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Legal Speak

What Were They Thinking?

Published May 15, 2008 10:30 AM by Tony DeWitt

Have you ever looked at a product and thought, "What on earth were they thinking?" While some gadgets like the Pocket Fisherman are just a little nutty, there are others that make me wonder what the inventor's world view is.

There is a device that can be ordered off the internet that is, in effect, a booby trap designed to protect personal property from theft. The device unleashes a fog of aerosolized pepper spray when it is tripped. See  The manufacturer recommends it to force intruders out of an area quickly and suggests that it is ideal to defend rural and unoccupied premises.

Any health care worker must understand the danger inherent in such a device. Persons with lung disease or asthma who encountered such a device might well be killed. Because the manufacturer suggests that it could be used to protect cars, boats, and other items of personal property, it is possible that small children might very well be exposed to it. And while police officers are trained to use pepper spray to neutralize violence, they would never use such a device on a small child or an elderly person. Yet, a confused nursing home patient might well wander into a situation where they would be exposed to pepper spray device.

Where a person uses lethal force to protect property, it can never be simply to deter a trespasser or burglar. The law requires that the only time lethal force may be used to stop a trespasser is when the trespasser is threatening lethal force against the property owner.

In this regard a case from Iowa is interesting. In 1957 the defendant, Bertha L. Briney, inherited her parents' 80-acre farm in southwest Iowa. Her husband, Edward, attempted to care for the land. He kept no farm machinery thereon. The outbuildings became dilapidated.

For about 10 years, from 1957 to 1967, there occurred a series of trespassing and housebreaking events with loss of some household items, the breaking of windows and ‘messing up of the property in general'. The latest occurred June 8, 1967, prior to the event on July 16, 1967 herein involved. On June 11, 1967 defendants set ‘a shotgun trap' in the north bedroom. After Mr. Briney cleaned and oiled his 20-gauge shotgun, the power of which he was well aware, defendants took it to the old house where they secured it to an iron bed with the barrel pointed at the bedroom door. It was rigged with wire from the doorknob to the gun's trigger so it would fire when the door was opened. Briney first pointed the gun so an intruder would be hit in the stomach but at Mrs Briney's suggestion it was lowered to hit the legs. He admitted he did so ‘because I was mad and tired of being tormented' but ‘he did not intend to injure anyone'.  The spring gun could not be seen from the outside. No warning of its presence was posted.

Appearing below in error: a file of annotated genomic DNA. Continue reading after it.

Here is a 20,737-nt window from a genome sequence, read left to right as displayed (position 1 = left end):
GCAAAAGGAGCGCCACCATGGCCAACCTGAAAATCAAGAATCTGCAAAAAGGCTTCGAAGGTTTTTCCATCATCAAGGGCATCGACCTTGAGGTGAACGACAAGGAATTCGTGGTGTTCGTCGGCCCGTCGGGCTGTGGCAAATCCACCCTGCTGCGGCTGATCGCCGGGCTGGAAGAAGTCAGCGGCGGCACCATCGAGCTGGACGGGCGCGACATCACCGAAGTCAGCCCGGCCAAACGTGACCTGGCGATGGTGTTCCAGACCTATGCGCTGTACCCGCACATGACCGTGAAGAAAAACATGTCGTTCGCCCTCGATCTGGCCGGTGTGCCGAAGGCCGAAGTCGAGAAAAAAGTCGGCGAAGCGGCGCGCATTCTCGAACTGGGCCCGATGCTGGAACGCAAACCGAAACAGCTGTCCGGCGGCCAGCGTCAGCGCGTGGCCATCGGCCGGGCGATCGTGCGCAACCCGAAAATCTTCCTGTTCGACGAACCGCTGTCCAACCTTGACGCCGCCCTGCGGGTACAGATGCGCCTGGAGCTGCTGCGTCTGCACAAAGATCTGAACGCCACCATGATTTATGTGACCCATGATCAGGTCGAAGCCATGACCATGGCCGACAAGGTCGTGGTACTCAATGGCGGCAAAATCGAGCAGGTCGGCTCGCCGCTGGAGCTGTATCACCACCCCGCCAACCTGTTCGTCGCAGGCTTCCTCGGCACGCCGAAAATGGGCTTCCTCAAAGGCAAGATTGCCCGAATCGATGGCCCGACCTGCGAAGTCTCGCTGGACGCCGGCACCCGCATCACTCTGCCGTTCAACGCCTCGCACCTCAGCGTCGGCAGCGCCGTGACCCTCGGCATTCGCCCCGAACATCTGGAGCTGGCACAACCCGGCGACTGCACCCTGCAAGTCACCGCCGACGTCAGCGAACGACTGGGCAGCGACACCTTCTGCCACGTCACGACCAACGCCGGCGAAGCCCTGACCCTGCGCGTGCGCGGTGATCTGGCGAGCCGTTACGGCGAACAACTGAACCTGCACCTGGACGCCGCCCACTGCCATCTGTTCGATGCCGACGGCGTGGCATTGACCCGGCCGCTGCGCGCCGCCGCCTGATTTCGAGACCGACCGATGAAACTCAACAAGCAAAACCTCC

Plaintiff lived with his wife and worked regularly as a gasoline station attendant. While hunting in the area he found the uninhabited house covered with high weeds. Prior to July 16, 1967 plaintiff had been to the premises and found several old bottles and fruit jars which they took and added to their collection of antiques. On the day in question they entered the old house by removing a board from a porch window which was without glass. While McDonough was looking around the kitchen area plaintiff went to another part of the house. As he started to open the north bedroom door the shotgun went off striking him in the right leg above the ankle bone. Much of his leg, including part of the tibia, was blown away. Only by McDonough's assistance was plaintiff able to get out of the house and after crawling some distance was put in his vehicle and rushed to a doctor and then to a hospital. He remained in the hospital 40 days.